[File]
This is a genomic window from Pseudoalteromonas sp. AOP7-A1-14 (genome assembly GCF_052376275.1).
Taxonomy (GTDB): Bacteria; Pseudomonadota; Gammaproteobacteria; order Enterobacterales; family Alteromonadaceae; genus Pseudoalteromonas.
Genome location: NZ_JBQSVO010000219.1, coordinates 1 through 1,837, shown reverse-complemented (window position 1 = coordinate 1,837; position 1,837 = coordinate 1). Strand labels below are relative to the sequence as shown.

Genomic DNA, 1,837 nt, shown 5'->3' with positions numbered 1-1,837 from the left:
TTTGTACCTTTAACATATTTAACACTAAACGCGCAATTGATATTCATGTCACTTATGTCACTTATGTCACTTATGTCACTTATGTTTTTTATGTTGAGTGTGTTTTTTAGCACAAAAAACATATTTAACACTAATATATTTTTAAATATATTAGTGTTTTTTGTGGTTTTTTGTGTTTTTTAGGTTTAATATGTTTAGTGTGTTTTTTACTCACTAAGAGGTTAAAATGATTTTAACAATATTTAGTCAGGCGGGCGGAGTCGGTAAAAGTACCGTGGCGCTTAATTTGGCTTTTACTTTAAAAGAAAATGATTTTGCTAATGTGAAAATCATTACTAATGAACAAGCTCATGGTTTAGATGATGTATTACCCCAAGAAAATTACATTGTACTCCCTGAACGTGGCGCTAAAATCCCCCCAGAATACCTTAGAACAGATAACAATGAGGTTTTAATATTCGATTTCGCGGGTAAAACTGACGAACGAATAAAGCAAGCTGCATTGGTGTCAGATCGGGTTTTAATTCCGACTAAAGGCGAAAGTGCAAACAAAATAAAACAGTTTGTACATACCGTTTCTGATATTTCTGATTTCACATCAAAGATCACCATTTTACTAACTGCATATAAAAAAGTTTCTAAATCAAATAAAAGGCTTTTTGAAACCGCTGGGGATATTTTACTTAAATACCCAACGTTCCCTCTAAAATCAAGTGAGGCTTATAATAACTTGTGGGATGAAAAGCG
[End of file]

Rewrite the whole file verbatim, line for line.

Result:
This is a genomic window from Pseudoalteromonas sp. AOP7-A1-14 (genome assembly GCF_052376275.1).
Taxonomy (GTDB): Bacteria; Pseudomonadota; Gammaproteobacteria; order Enterobacterales; family Alteromonadaceae; genus Pseudoalteromonas.
Genome location: NZ_JBQSVO010000219.1, coordinates 1 through 1,837, shown reverse-complemented (window position 1 = coordinate 1,837; position 1,837 = coordinate 1). Strand labels below are relative to the sequence as shown.

Genomic DNA, 1,837 nt, shown 5'->3' with positions numbered 1-1,837 from the left:
TTTGTACCTTTAACATATTTAACACTAAACGCGCAATTGATATTCATGTCACTTATGTCACTTATGTCACTTATGTCACTTATGTTTTTTATGTTGAGTGTGTTTTTTAGCACAAAAAACATATTTAACACTAATATATTTTTAAATATATTAGTGTTTTTTGTGGTTTTTTGTGTTTTTTAGGTTTAATATGTTTAGTGTGTTTTTTACTCACTAAGAGGTTAAAATGATTTTAACAATATTTAGTCAGGCGGGCGGAGTCGGTAAAAGTACCGTGGCGCTTAATTTGGCTTTTACTTTAAAAGAAAATGATTTTGCTAATGTGAAAATCATTACTAATGAACAAGCTCATGGTTTAGATGATGTATTACCCCAAGAAAATTACATTGTACTCCCTGAACGTGGCGCTAAAATCCCCCCAGAATACCTTAGAACAGATAACAATGAGGTTTTAATATTCGATTTCGCGGGTAAAACTGACGAACGAATAAAGCAAGCTGCATTGGTGTCAGATCGGGTTTTAATTCCGACTAAAGGCGAAAGTGCAAACAAAATAAAACAGTTTGTACATACCGTTTCTGATATTTCTGATTTCACATCAAAGATCACCATTTTACTAACTGCATATAAAAAAGTTTCTAAATCAAATAAAAGGCTTTTTGAAACCGCTGGGGATATTTTACTTAAATACCCAACGTTCCCTCTAAAATCAAGTGAGGCTTATAATAACTTGTGGGATGAAAAGCG